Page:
Hidden and delicious
You're so over the glitzy joints and tourist traps. Try these out-of-the-way cafes with out-of-the-ordinary food.
by Victoria Pesce Elliott
Far from the glitz and glam that lend Miami its reputation as a playground for socialites and celebrities are the hidden gems -- out-of-the-way places that deliver a more exciting dining experience than the restaurants hyped in glossy magazines.
If you, like me, thrill at finding terrific food in unlikely spots, leave the Miami Spice crowds behind on Ocean Drive and try these recent discoveries.
MAIA'S CREOLE CAFÉ
My favorite find so far this year is a literal hole in the wall. Tucked behind a thicket of wooden rocking horses, hand-hewn mirrors and old milk crates in a Homestead antique mall, Maia's looks like little more than a coffee shop at first glance.
In the past few months, owner Colin Tyler has commandeered seats on a terrace behind the wrought iron grates that front Krome Avenue. His shaky cafe tables sport butter yellow vinyl tablecloths and bottles of Crystal's fiery Louisiana hot sauce.
Head inside to order outrageous Cajun specialties including simmering hot seafood gumbo stocked with blue crab and jumbo shrimp or, if you are lucky, red beans and rice made with smoky coins of real andouille sausage over buttery white rice.
You may wait a while for your order because, as Tyler explains, "I'm a one-man show here."
The chalkboard menu also offers a slim selection of po' boys -- usually one -- and deliciously fresh salads including a sweet and tender curry chicken.
Be sure to call in advance. Maia's keeps odd hours and often sells out before noon. No matter what you order, you are sure to enjoy Tyler's spicy drawl and stories of the lovely daughter for whom the cafe is named.
Alan Hughes made friends and fans when he opened a bohemian hot spot in then-neglected Buena Vista East, just north of the Design District, with live bands and a cool brunch buffet. An astronomical rent spike forced him to shut One Ninety 2½ years ago.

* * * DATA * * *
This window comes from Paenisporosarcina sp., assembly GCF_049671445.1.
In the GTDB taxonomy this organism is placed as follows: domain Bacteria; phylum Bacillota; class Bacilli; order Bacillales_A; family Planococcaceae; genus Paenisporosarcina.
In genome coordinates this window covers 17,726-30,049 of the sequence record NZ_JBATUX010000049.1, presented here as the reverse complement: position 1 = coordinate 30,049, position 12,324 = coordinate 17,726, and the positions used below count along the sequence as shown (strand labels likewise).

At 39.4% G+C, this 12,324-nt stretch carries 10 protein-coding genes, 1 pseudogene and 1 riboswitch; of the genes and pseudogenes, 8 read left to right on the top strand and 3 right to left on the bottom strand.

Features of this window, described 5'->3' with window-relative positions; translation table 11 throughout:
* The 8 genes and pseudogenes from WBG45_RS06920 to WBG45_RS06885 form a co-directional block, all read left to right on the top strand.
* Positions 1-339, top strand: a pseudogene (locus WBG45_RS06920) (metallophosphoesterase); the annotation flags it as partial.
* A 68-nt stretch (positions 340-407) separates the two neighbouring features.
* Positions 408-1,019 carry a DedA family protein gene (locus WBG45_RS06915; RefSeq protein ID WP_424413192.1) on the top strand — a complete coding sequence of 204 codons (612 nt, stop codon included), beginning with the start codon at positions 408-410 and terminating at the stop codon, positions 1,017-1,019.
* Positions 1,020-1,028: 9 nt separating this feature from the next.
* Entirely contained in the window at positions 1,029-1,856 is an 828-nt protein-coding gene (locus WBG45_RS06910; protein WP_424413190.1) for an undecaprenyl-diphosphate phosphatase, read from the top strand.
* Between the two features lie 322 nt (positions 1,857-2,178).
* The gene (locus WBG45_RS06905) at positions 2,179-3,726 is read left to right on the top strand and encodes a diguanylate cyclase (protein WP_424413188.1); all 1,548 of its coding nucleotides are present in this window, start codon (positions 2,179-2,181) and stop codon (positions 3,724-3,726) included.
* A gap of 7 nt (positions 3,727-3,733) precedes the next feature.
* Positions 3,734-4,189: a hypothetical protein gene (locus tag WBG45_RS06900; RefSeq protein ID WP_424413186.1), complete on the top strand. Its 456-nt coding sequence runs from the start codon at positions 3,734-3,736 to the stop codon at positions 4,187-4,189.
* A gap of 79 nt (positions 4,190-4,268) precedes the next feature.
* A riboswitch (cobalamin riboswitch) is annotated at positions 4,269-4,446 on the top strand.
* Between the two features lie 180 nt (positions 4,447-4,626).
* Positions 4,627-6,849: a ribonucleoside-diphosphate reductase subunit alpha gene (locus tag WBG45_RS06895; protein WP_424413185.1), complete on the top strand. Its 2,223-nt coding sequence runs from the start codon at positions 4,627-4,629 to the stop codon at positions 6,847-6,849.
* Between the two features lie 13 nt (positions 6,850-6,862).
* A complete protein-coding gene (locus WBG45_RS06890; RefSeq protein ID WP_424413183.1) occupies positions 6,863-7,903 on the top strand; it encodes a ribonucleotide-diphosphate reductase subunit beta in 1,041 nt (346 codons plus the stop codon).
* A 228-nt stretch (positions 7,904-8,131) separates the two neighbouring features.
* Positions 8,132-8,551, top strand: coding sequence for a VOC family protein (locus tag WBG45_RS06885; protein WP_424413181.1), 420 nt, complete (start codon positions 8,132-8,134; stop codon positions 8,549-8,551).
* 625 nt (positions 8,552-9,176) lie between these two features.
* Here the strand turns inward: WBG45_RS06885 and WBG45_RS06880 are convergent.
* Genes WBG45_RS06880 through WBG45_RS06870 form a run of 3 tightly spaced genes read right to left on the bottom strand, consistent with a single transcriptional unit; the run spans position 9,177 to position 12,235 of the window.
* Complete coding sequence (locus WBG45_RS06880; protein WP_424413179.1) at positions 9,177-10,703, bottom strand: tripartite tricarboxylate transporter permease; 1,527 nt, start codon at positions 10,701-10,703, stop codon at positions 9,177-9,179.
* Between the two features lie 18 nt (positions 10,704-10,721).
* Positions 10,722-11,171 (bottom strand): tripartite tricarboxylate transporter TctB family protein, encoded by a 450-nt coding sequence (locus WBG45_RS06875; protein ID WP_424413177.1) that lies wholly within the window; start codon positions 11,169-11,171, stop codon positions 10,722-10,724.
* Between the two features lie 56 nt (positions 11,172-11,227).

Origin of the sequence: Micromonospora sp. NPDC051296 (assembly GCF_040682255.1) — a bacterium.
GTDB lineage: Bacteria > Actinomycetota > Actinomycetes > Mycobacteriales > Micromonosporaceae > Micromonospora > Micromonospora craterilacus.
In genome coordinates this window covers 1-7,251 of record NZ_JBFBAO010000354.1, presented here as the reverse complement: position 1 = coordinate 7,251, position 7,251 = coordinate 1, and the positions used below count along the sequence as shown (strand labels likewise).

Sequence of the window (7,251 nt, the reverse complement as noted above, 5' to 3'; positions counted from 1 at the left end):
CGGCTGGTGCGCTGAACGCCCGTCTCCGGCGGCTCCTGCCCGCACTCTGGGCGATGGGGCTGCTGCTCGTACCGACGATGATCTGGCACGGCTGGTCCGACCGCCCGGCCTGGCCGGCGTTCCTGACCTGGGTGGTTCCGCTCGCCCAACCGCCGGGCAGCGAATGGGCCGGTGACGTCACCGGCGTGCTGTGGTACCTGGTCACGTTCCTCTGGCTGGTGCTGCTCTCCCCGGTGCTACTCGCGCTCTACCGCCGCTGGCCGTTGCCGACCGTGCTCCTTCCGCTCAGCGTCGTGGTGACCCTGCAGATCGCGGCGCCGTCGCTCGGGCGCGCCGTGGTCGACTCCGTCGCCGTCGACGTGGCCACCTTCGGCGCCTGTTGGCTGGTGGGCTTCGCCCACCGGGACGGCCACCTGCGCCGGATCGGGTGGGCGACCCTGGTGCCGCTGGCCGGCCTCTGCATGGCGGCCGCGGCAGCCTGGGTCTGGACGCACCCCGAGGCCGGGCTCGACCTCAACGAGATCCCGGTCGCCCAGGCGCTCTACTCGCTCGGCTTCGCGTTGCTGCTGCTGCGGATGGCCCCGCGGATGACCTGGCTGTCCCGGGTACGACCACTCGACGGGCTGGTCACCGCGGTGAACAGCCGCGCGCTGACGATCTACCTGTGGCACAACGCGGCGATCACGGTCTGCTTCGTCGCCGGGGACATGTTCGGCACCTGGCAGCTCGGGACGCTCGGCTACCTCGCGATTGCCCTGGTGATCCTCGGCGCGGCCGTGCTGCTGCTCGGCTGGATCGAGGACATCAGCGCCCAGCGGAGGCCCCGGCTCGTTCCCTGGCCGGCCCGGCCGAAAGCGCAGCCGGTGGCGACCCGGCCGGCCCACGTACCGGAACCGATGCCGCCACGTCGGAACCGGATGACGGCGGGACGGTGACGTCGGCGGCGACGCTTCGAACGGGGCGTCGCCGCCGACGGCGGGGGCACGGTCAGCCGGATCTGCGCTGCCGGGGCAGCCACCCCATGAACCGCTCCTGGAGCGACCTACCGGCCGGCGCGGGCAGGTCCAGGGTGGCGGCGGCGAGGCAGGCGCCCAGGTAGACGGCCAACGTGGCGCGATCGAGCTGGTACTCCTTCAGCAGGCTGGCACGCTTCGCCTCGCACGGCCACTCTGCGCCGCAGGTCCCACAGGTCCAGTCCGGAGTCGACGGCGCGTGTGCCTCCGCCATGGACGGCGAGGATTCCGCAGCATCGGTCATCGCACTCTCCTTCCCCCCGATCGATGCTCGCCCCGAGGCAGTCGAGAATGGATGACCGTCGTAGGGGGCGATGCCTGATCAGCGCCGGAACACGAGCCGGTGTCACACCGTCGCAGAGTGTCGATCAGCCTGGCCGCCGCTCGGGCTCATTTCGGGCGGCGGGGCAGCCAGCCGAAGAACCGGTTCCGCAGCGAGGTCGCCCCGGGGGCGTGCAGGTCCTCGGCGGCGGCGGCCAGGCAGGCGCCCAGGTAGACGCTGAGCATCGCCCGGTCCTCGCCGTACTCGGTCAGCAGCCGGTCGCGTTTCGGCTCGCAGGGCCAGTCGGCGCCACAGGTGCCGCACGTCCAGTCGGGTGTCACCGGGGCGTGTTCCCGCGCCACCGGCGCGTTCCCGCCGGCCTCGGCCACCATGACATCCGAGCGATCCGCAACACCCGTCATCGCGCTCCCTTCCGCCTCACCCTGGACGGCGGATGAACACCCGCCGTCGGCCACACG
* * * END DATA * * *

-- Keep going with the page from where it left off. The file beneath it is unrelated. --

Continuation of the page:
Now Hughes is back, in the main business district of Little Haiti, and his food has matured to a more focused and precise combination of clean flavors.
Get over the décor, which looks like a college dorm room, albeit of some talented art student, with bold murals on one wall and gray concrete block on the other.
Concentrate, instead, on the simple but enticing menu of beauties such as duck confit salad with grapefruit and pistachios, sunflower-crusted Chilean salmon with garlic-lemon bok choy and caramelized onions, and grilled sea scallops in coconut milk with Granny Smith apples and curried eggplant.
On a recent night we sampled an exquisitely light cod cake with grilled red onion, cucumber and tomato salad with a drizzle of perfect aioli emulsion that brought the whole thing together. A delightful arugula salad with shaved slivers of aged Manchego and grilled hearts of palm cloaked in a truffle vinaigrette is another reason to celebrate.
More winners: A pair of fist-sized langoustines wrapped in proscuitto, grilled and served over a lemony risotto with tiny tips of thread-thin asparagus, and a signature barbecue-marinated duck breast sliced in bite-size pieces and arranged over a rich, sweet potato flan with an oyster mushroom and cabbage mélange in a thyme-white wine sauce.
A wine list is in the works, but be sure to ask for a taste of Hughes' Shiraz "Nativo, " from his family's South African winery.